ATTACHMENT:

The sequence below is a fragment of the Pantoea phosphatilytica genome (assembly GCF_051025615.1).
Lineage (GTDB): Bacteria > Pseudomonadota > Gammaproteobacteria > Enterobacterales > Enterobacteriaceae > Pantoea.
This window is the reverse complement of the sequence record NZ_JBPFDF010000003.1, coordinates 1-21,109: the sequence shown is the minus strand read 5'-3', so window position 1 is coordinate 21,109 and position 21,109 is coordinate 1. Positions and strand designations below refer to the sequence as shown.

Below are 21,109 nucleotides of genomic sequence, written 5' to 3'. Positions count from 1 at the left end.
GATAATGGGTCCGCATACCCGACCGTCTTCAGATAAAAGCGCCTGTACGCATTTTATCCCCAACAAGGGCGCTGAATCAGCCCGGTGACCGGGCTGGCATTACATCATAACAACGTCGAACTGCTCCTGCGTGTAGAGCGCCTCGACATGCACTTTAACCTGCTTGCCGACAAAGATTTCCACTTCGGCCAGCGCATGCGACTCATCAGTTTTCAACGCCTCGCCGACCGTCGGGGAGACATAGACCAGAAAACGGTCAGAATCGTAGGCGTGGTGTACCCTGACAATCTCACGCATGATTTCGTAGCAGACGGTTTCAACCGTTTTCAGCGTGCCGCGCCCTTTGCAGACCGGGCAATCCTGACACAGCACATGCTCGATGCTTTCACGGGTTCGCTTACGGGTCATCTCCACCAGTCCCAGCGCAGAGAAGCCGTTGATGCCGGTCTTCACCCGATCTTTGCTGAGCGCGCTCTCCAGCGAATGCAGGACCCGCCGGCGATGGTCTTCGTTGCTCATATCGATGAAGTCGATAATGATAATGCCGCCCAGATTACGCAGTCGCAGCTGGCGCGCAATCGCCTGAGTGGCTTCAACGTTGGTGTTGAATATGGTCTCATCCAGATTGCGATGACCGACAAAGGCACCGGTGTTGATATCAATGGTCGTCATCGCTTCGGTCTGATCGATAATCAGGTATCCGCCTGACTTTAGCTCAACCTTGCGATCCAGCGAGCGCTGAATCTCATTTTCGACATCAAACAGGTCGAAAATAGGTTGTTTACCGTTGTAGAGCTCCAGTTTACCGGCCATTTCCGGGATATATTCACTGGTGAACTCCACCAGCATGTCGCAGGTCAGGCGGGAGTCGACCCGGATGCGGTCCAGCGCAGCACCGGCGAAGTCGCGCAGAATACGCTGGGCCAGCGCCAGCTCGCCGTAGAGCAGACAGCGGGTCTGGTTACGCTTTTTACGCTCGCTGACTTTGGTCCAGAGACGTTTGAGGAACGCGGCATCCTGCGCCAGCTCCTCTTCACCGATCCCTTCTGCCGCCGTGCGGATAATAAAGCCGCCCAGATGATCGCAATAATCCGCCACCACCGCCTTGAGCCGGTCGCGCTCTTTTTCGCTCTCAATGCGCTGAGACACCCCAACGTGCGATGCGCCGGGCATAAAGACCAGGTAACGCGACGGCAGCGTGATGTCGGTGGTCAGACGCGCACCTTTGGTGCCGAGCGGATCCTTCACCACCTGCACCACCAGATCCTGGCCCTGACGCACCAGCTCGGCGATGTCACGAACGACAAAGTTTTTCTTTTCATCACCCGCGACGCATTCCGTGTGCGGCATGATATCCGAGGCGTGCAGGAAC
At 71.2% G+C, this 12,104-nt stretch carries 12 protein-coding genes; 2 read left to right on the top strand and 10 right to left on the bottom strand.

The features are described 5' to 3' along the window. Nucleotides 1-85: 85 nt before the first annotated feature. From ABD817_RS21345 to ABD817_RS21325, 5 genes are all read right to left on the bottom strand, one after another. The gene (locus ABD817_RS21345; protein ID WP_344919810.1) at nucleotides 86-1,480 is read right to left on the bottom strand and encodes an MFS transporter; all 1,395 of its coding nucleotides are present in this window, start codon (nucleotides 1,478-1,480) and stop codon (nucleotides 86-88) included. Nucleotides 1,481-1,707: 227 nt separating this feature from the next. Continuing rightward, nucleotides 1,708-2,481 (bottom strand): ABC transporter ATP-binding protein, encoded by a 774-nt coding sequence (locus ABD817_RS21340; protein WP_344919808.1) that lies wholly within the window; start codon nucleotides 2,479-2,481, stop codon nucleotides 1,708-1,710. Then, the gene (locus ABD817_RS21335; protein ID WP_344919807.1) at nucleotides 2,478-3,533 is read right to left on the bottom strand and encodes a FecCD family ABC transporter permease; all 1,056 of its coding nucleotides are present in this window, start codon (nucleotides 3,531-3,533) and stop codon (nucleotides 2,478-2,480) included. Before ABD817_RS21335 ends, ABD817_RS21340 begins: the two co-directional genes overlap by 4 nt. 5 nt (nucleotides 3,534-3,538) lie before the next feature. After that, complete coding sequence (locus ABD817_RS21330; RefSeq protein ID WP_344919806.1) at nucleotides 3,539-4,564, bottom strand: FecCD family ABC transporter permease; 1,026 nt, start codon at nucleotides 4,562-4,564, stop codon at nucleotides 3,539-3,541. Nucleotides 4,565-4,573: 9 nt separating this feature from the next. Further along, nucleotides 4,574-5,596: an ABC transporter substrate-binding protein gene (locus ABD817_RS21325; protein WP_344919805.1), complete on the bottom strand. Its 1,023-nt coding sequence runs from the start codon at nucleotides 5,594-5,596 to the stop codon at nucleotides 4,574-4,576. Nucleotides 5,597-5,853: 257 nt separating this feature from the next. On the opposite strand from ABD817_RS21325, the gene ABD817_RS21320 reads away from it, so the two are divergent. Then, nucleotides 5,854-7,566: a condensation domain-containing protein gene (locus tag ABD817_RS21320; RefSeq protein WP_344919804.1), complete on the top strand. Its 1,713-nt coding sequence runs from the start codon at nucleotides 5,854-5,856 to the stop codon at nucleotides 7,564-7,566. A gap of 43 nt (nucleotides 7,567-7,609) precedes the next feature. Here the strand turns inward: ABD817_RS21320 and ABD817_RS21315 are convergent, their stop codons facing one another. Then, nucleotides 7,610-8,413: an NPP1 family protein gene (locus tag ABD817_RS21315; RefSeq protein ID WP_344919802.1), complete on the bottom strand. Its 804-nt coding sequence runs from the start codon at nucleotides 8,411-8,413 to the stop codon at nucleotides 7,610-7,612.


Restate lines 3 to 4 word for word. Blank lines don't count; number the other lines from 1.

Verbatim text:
This window is the reverse complement of the sequence record NZ_JBPFDF010000003.1, coordinates 1-21,109: the sequence shown is the minus strand read 5'-3', so window position 1 is coordinate 21,109 and position 21,109 is coordinate 1. Positions and strand designations below refer to the sequence as shown.

Below are 21,109 nucleotides of genomic sequence, written 5' to 3'. Positions count from 1 at the left end.